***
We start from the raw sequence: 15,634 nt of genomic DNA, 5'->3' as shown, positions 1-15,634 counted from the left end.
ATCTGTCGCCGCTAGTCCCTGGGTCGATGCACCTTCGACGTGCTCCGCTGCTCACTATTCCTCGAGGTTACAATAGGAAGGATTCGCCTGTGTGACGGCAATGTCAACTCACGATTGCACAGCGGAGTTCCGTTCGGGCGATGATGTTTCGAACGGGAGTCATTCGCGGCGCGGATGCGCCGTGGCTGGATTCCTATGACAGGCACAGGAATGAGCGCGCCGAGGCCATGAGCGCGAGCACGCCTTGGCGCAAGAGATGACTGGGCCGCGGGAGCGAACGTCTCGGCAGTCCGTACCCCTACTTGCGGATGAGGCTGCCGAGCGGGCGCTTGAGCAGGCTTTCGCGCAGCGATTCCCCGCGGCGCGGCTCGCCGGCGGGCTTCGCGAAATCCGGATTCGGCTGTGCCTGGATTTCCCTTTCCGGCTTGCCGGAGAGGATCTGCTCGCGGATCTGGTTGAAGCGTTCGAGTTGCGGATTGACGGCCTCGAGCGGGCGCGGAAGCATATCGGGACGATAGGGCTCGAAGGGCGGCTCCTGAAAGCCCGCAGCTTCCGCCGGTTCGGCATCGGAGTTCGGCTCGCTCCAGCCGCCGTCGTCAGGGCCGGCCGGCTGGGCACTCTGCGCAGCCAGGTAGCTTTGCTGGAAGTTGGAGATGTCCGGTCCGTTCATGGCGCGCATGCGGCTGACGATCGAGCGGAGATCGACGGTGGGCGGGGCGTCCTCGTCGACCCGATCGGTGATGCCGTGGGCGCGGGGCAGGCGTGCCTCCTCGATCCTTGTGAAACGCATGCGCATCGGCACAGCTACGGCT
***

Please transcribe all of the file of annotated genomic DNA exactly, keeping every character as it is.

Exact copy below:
We start from the raw sequence: 15,634 nt of genomic DNA, 5'->3' as shown, positions 1-15,634 counted from the left end.
ATCTGTCGCCGCTAGTCCCTGGGTCGATGCACCTTCGACGTGCTCCGCTGCTCACTATTCCTCGAGGTTACAATAGGAAGGATTCGCCTGTGTGACGGCAATGTCAACTCACGATTGCACAGCGGAGTTCCGTTCGGGCGATGATGTTTCGAACGGGAGTCATTCGCGGCGCGGATGCGCCGTGGCTGGATTCCTATGACAGGCACAGGAATGAGCGCGCCGAGGCCATGAGCGCGAGCACGCCTTGGCGCAAGAGATGACTGGGCCGCGGGAGCGAACGTCTCGGCAGTCCGTACCCCTACTTGCGGATGAGGCTGCCGAGCGGGCGCTTGAGCAGGCTTTCGCGCAGCGATTCCCCGCGGCGCGGCTCGCCGGCGGGCTTCGCGAAATCCGGATTCGGCTGTGCCTGGATTTCCCTTTCCGGCTTGCCGGAGAGGATCTGCTCGCGGATCTGGTTGAAGCGTTCGAGTTGCGGATTGACGGCCTCGAGCGGGCGCGGAAGCATATCGGGACGATAGGGCTCGAAGGGCGGCTCCTGAAAGCCCGCAGCTTCCGCCGGTTCGGCATCGGAGTTCGGCTCGCTCCAGCCGCCGTCGTCAGGGCCGGCCGGCTGGGCACTCTGCGCAGCCAGGTAGCTTTGCTGGAAGTTGGAGATGTCCGGTCCGTTCATGGCGCGCATGCGGCTGACGATCGAGCGGAGATCGACGGTGGGCGGGGCGTCCTCGTCGACCCGATCGGTGATGCCGTGGGCGCGGGGCAGGCGTGCCTCCTCGATCCTTGTGAAACGCATGCGCATCGGCACAGCTACGGCT